As part of the monarchy, the city experienced rapid economic and demographic growth. At the turn of the 19th and 20th centuries, there were two breweries, the factories for matches, chocolate and hats. The city was becoming “Little Vienna”. Just like before the construction of the pompous Ringstrasse in Vienna, Emperor Francis Joseph decided in 1892 to demolish the already dysfunctional fortifications and rebuild these areas into spectacular squares with beautiful buildings. Since 1869, a horse-drawn tram (the first in Romania and the fifth in the world!) had been running on the streets here, and in 1884, Timisoara became the first European city with electric street lighting! The first public lending library was also opened here, and the city hospital had operated here 24 years before a similar facility in Vienna. It is said that up to a hundred different achievements of technology were first tested in Timisoara, then introduced in the capital of the monarchy.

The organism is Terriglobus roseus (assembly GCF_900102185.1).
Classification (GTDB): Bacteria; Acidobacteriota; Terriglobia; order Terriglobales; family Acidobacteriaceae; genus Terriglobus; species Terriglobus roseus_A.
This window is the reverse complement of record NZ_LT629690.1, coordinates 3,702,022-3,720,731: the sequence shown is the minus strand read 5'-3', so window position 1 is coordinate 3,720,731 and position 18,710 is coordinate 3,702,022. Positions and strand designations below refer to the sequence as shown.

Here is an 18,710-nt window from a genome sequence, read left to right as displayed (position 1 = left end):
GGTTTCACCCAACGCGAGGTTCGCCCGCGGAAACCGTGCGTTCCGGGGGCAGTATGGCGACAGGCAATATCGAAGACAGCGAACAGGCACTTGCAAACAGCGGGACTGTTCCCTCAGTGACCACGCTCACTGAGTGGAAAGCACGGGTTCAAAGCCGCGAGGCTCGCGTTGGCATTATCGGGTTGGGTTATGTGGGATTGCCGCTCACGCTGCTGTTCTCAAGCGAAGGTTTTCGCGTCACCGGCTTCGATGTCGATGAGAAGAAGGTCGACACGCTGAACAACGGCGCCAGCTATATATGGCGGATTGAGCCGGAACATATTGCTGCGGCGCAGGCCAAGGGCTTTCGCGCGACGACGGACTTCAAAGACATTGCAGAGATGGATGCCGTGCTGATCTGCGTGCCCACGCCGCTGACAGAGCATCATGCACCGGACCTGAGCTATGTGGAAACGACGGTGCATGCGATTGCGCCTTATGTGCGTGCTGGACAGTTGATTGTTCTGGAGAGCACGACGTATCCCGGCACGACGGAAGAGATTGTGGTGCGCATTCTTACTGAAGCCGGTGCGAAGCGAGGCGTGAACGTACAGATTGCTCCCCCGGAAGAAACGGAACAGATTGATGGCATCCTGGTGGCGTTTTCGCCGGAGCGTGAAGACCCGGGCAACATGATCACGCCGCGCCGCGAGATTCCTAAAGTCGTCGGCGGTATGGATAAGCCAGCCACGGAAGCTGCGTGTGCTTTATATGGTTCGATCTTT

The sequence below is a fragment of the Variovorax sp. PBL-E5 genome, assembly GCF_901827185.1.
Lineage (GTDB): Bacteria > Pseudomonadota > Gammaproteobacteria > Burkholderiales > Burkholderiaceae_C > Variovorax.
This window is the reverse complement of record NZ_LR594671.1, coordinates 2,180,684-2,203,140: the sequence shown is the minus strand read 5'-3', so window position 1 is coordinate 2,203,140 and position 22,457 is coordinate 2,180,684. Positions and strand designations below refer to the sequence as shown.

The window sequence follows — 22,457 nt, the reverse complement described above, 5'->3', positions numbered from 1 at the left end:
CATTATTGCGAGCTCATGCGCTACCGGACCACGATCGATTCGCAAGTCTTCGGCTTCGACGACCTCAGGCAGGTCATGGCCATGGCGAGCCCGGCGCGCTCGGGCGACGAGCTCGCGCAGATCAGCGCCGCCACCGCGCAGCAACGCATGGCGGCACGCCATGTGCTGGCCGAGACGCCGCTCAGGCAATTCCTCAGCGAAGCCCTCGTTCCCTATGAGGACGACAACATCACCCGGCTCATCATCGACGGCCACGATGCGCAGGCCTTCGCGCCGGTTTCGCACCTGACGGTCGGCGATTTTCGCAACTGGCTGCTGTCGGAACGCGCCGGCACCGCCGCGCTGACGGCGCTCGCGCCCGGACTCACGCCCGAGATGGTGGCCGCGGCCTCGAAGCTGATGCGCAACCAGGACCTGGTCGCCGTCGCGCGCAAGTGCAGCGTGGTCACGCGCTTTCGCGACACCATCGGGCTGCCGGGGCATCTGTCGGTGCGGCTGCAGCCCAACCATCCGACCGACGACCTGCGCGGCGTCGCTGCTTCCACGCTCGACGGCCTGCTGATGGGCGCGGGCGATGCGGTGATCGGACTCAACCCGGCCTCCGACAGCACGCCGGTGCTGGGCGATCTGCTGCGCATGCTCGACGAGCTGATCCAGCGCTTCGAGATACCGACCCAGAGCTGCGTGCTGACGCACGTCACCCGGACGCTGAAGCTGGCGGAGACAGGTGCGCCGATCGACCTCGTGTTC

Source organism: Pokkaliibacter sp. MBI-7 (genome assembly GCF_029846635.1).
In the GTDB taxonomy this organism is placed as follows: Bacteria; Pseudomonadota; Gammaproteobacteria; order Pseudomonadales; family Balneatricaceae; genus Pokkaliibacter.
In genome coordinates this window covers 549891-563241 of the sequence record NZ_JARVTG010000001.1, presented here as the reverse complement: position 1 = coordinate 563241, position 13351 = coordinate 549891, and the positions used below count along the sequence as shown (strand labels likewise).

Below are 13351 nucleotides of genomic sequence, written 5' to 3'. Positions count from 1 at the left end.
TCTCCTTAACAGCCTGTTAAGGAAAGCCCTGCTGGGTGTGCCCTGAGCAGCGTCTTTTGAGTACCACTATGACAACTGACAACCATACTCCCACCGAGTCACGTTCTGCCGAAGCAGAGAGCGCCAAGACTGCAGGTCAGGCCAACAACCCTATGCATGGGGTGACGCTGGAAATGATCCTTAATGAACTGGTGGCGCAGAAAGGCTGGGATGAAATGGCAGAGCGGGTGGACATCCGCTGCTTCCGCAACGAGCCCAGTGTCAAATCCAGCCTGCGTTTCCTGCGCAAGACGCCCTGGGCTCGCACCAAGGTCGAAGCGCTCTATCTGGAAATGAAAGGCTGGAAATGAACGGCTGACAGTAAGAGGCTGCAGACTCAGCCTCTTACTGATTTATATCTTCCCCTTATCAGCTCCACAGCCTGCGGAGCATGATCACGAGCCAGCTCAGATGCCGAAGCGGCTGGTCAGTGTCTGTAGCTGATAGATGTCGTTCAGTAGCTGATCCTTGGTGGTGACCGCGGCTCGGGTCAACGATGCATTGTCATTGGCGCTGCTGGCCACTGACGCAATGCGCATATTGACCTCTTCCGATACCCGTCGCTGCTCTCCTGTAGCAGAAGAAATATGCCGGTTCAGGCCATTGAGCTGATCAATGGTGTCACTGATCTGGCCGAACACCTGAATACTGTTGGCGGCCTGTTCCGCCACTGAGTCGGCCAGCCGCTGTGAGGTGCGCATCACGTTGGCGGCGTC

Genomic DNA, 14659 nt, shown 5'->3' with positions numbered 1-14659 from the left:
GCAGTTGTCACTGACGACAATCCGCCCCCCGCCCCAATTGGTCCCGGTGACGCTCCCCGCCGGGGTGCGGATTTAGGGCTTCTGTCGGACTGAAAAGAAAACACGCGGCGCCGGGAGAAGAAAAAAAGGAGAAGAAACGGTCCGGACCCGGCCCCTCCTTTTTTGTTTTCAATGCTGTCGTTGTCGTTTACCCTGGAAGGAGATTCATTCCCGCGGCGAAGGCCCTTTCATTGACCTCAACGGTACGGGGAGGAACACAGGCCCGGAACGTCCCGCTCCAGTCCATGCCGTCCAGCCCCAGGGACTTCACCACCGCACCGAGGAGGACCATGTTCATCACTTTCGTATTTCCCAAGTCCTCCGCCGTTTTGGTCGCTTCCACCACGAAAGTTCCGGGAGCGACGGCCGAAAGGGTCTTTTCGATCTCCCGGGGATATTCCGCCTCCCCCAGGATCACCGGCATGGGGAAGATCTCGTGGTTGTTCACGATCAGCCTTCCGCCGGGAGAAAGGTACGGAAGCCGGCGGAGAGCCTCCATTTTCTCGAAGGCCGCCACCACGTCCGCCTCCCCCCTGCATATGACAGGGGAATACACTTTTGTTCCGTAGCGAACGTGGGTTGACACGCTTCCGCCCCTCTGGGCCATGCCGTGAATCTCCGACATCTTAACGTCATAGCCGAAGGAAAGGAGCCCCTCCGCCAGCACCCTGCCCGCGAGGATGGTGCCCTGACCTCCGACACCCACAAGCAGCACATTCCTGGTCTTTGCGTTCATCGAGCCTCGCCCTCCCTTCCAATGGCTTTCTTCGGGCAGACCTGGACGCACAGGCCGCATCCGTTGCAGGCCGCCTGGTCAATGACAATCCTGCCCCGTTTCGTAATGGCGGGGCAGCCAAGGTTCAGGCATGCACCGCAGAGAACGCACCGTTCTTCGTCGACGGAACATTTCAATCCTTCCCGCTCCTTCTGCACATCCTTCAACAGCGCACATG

And now we can start walking the streets of Timisoara…
Victory Square – Piata Victoriei
We will start our walk in the very heart of the city – at Victory Square, which no visitor to Timisoara can miss. At the “lower” (southern) end of the square is the Cathedral of the Three Patriarchs.
With eleven towers, it looks more like a castle. The highest tower is over 80 meters, which makes this church one of the tallest Orthodox cathedrals in the world. The roofs of the towers are covered with green and yellow glazed bricks, while the facade is red and white.